We utilized a search strategy based on previously published guidelines.3 We searched the database Scopus (which automatically includes all the available information on MEDLINE) on 20 February 2018 to identify published literature on ERA, utilizing the search term “Enthesitis-related arthritis” to search titles, abstracts, and keywords, limiting our search for articles published from 2013 onward. We could identify 258 such articles, which we then further screened to identify articles relevant to our narrative review. In addition to this, further landmark articles in this area were identified by cross-searching the reference lists of the above articles or based on the authors’ personal knowledge. Inclusion of some older articles was essential to provide an appropriate context to the topic; however, we have taken care to include as recent literature as we could in most instances.
A large proportion of the understanding of the pathogenesis of ERA has been derived from adult spondyloarthropathies. Nearly three-fourth of patients with ERA have the presence of HLA-B27 antigen, encoded by the HLA-B27 gene.4 HLA-B27 is a class I HLA molecule involved in antigen processing and presentation. It has been proposed that HLA-B27 drives the pathogenesis of spondyloarthropathy or ERA by three mechanisms, presentation of an as-of-yet unidentified arthritogenic peptide that causes lymphocyte activation, dimerization on surface of antigen-presenting cells causing CD4 T lymphocyte activation, or induction of endoplasmic reticulum stress resulting in secretion of cytokines IL-23 and IL-17, further also causing activation of T-helper 17 (Th17) cells.5 Other HLA associations that are associated with increased risk of ERA include DRB1:01, DQA1:01:01, and DQB1:05, whereas the HLA alleles DRB1:07 and DRB1:02:01 confer protection against ERA.6 With respect to non-HLA associations, endoplasmic reticulum resident aminopeptidases (ERAP1 and ERAP2) are another molecule involved in antigen processing and presentation, and polymorphisms in ERAP1 and ERAP2 genes also predispose to spondyloarthritis.5,7 Polymorphisms in ERAP1 predispose to ERA, so also do polymorphisms in IL-12A, which encodes the receptor for IL-12, a key cytokine driving Th1 cell differentiation.6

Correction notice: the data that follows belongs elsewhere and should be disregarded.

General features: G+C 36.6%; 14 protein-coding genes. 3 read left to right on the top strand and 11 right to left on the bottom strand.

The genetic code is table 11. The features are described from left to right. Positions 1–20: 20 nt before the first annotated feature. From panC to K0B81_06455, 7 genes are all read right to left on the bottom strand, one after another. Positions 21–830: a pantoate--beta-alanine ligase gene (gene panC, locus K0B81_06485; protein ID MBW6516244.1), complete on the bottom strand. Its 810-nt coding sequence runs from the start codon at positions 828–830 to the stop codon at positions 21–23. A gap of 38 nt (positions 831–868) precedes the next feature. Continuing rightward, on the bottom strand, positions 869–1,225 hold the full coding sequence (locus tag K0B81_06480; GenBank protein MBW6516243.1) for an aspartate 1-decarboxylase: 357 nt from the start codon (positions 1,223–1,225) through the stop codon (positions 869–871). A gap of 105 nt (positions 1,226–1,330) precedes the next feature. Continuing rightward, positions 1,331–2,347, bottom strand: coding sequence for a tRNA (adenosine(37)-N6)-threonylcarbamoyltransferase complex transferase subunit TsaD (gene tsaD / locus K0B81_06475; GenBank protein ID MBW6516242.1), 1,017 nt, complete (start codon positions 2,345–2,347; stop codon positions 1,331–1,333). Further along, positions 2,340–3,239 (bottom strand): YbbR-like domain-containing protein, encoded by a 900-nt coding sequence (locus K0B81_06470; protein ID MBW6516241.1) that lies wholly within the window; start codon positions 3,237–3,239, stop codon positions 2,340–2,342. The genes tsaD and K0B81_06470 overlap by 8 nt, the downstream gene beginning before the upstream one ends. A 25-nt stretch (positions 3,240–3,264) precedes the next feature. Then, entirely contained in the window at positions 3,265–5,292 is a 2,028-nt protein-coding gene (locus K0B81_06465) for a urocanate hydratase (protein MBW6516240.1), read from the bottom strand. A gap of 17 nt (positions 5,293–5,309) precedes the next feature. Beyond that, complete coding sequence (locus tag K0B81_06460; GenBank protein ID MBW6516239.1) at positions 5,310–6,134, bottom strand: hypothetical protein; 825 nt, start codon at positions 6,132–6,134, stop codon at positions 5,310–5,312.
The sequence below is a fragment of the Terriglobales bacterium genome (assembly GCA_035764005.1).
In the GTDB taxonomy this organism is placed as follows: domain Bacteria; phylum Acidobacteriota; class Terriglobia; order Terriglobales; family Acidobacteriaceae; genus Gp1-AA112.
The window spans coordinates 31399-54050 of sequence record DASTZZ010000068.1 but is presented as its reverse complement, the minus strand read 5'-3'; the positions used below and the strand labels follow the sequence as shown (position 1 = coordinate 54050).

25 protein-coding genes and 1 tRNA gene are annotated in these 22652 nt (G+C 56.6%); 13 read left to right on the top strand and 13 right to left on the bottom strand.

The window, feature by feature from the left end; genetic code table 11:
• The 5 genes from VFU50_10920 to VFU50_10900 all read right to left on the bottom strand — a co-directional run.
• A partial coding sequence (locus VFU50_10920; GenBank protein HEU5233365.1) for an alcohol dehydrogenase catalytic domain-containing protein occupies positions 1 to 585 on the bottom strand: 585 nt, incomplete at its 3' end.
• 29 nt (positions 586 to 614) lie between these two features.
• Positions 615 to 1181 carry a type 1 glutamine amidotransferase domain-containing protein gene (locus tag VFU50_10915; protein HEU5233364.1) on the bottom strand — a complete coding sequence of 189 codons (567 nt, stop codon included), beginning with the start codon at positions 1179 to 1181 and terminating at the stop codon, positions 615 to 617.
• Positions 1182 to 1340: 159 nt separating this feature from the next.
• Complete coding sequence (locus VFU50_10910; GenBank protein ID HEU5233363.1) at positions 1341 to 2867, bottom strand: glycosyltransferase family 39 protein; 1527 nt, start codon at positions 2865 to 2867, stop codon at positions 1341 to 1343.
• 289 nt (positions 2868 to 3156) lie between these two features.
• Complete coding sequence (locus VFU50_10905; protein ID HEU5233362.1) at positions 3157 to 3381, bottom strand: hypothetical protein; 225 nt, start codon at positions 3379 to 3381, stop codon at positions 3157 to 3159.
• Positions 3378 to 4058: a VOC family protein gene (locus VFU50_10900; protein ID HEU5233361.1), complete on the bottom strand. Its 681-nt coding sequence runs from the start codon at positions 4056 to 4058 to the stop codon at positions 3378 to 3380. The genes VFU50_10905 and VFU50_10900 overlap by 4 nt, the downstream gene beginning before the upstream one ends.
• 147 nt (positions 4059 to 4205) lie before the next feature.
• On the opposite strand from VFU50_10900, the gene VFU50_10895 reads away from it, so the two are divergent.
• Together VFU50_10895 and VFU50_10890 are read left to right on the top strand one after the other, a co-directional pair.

Animal models enhance the understanding of disease pathogenesis. With regard to spondyloarthritis or ERA, the HLA-B27 transgenic rat model mimics the clinical features of peripheral joint arthritis, axial involvement with sacroiliitis, enthesitis, bowel wall inflammation, as well as skin lesions mimicking psoriasis and nail dystrophy. Another animal model of these diseases is mice with mutations in zeta-associated protein 70 (ZAP70), also called SKG mice. ZAP70 is a molecule that plays a role in signal transduction in T lymphocytes, and in SKG mice, thymic selection for autoreactive T lymphocytes in abnormal, resulting in peripheral arthritis. When such mice are administered beta-glucan, a normal component of fungal cell wall, intraperitoneally, they also develop features of sacroiliitis, enthesitis, dactylitis, and skin lesions akin to psoriasis, mimicking the phenotype of spondyloarthritis.8
Innate immune cells play a role in the disease processes in ERA. Macrophages have been demonstrated to infiltrate the synovial lining of affected joints of patients with spondyloarthritis.9 Macrophages produce inflammatory cytokines like tumor necrosis factor alpha (TNFα), and blocking this cytokine helps improve arthritis and enthesitis in these children.10 A proportion of patients with spondyloarthritis or ERA also have clinically evident or subclinical bowel wall inflammation, and this is believed to be driven by innate immune cells such as gamma delta T cells or innate lymphoid cells type 3, as well as by Th17 cells, involving cytokines such as IL-17 and IL-23. A skewing toward T helper 1 cells has been demonstrated in the synovial fluid of patients with JIA.11 Although the classical understanding of spondyloarthritis has not emphasized the role of B lymphocytes in spondyloarthritis, recent literature suggests that autoantibodies to CD74 [a receptor for macrophage migration inhibitory factor (MIF)] may be present in the sera of patients with spondyloarthritis,12 and another recent study showed that MIF interacts with monocytes to promote secretion of TNFα as well as stimulate osteoclast activation driving the synovitis of spondyloarthritis.13 The pathogenesis of enthesitis in spondyloarthritis or ERA is driven by different factors. Mechanical stress stimulates stromal cells at the entheseal sites and promotes enthesitis.14 Also, the direct action of IL-23 on the entheseal sites drives this process further.15 Recent literature has emphasized on the role of alterations in the gut microbiome in spondyloarthritis, and in children with ERA, the gut microbiome is relatively less diverse and demonstrates altered tryptophan metabolism.16,17 However, attempts at altering the gut microbiome by means of probiotics have not been shown to be beneficial to reduce disease activity in children with ERA.18